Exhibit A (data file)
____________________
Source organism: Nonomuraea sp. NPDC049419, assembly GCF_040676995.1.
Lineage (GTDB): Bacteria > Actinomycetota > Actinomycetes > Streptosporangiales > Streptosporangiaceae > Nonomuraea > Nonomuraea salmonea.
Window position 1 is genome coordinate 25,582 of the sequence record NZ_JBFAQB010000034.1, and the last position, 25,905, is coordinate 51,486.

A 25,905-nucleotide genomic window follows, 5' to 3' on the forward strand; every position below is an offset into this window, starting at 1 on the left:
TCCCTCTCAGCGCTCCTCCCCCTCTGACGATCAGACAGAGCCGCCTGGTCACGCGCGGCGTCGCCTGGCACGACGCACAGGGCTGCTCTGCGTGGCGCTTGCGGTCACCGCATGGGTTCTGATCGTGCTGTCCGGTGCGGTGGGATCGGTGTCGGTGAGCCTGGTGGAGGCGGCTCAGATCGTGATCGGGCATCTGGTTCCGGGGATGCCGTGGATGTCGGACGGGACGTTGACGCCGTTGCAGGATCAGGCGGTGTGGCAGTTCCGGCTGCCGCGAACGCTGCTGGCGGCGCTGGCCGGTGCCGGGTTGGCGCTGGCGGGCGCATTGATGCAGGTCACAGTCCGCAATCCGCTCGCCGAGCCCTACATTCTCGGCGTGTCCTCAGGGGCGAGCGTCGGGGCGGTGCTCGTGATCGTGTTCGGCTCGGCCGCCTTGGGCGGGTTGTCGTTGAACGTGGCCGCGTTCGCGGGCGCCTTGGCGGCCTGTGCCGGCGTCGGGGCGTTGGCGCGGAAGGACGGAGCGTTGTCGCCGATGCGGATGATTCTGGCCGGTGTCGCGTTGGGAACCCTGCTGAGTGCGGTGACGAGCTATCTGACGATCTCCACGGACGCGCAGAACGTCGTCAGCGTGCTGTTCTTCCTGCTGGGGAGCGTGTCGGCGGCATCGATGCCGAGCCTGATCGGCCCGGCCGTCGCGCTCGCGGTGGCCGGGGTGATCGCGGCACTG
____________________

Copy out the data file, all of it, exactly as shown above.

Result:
Source organism: Nonomuraea sp. NPDC049419, assembly GCF_040676995.1.
Lineage (GTDB): Bacteria > Actinomycetota > Actinomycetes > Streptosporangiales > Streptosporangiaceae > Nonomuraea > Nonomuraea salmonea.
Window position 1 is genome coordinate 25,582 of the sequence record NZ_JBFAQB010000034.1, and the last position, 25,905, is coordinate 51,486.

A 25,905-nucleotide genomic window follows, 5' to 3' on the forward strand; every position below is an offset into this window, starting at 1 on the left:
TCCCTCTCAGCGCTCCTCCCCCTCTGACGATCAGACAGAGCCGCCTGGTCACGCGCGGCGTCGCCTGGCACGACGCACAGGGCTGCTCTGCGTGGCGCTTGCGGTCACCGCATGGGTTCTGATCGTGCTGTCCGGTGCGGTGGGATCGGTGTCGGTGAGCCTGGTGGAGGCGGCTCAGATCGTGATCGGGCATCTGGTTCCGGGGATGCCGTGGATGTCGGACGGGACGTTGACGCCGTTGCAGGATCAGGCGGTGTGGCAGTTCCGGCTGCCGCGAACGCTGCTGGCGGCGCTGGCCGGTGCCGGGTTGGCGCTGGCGGGCGCATTGATGCAGGTCACAGTCCGCAATCCGCTCGCCGAGCCCTACATTCTCGGCGTGTCCTCAGGGGCGAGCGTCGGGGCGGTGCTCGTGATCGTGTTCGGCTCGGCCGCCTTGGGCGGGTTGTCGTTGAACGTGGCCGCGTTCGCGGGCGCCTTGGCGGCCTGTGCCGGCGTCGGGGCGTTGGCGCGGAAGGACGGAGCGTTGTCGCCGATGCGGATGATTCTGGCCGGTGTCGCGTTGGGAACCCTGCTGAGTGCGGTGACGAGCTATCTGACGATCTCCACGGACGCGCAGAACGTCGTCAGCGTGCTGTTCTTCCTGCTGGGGAGCGTGTCGGCGGCATCGATGCCGAGCCTGATCGGCCCGGCCGTCGCGCTCGCGGTGGCCGGGGTGATCGCGGCACTG